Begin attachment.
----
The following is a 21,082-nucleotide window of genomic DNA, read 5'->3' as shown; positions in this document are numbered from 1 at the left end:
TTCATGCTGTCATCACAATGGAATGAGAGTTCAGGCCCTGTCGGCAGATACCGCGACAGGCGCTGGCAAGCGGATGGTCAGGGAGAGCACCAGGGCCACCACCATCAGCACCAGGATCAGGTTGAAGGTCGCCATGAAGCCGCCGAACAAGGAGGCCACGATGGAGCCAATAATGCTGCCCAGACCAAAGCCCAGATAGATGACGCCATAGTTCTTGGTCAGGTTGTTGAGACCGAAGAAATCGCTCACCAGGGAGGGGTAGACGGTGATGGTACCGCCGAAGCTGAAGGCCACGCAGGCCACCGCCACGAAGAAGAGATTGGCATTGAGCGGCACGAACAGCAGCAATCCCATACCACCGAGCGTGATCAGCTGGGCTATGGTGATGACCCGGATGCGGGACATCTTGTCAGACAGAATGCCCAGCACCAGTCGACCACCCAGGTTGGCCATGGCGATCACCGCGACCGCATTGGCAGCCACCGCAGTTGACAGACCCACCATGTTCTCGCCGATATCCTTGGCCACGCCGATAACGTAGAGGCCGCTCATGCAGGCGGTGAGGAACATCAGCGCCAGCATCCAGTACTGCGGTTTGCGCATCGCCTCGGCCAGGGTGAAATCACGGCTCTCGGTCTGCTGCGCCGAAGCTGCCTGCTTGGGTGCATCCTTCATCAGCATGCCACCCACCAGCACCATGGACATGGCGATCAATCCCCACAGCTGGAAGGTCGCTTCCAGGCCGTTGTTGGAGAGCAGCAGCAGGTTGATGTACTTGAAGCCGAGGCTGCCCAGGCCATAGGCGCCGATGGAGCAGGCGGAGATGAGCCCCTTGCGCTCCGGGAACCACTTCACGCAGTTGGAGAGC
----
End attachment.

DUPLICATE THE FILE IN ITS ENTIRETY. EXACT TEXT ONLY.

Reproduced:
The following is a 21,082-nucleotide window of genomic DNA, read 5'->3' as shown; positions in this document are numbered from 1 at the left end:
TTCATGCTGTCATCACAATGGAATGAGAGTTCAGGCCCTGTCGGCAGATACCGCGACAGGCGCTGGCAAGCGGATGGTCAGGGAGAGCACCAGGGCCACCACCATCAGCACCAGGATCAGGTTGAAGGTCGCCATGAAGCCGCCGAACAAGGAGGCCACGATGGAGCCAATAATGCTGCCCAGACCAAAGCCCAGATAGATGACGCCATAGTTCTTGGTCAGGTTGTTGAGACCGAAGAAATCGCTCACCAGGGAGGGGTAGACGGTGATGGTACCGCCGAAGCTGAAGGCCACGCAGGCCACCGCCACGAAGAAGAGATTGGCATTGAGCGGCACGAACAGCAGCAATCCCATACCACCGAGCGTGATCAGCTGGGCTATGGTGATGACCCGGATGCGGGACATCTTGTCAGACAGAATGCCCAGCACCAGTCGACCACCCAGGTTGGCCATGGCGATCACCGCGACCGCATTGGCAGCCACCGCAGTTGACAGACCCACCATGTTCTCGCCGATATCCTTGGCCACGCCGATAACGTAGAGGCCGCTCATGCAGGCGGTGAGGAACATCAGCGCCAGCATCCAGTACTGCGGTTTGCGCATCGCCTCGGCCAGGGTGAAATCACGGCTCTCGGTCTGCTGCGCCGAAGCTGCCTGCTTGGGTGCATCCTTCATCAGCATGCCACCCACCAGCACCATGGACATGGCGATCAATCCCCACAGCTGGAAGGTCGCTTCCAGGCCGTTGTTGGAGAGCAGCAGCAGGTTGATGTACTTGAAGCCGAGGCTGCCCAGGCCATAGGCGCCGATGGAGCAGGCGGAGATGAGCCCCTTGCGCTCCGGGAACCACTTCACGCAGTTGGAGAGC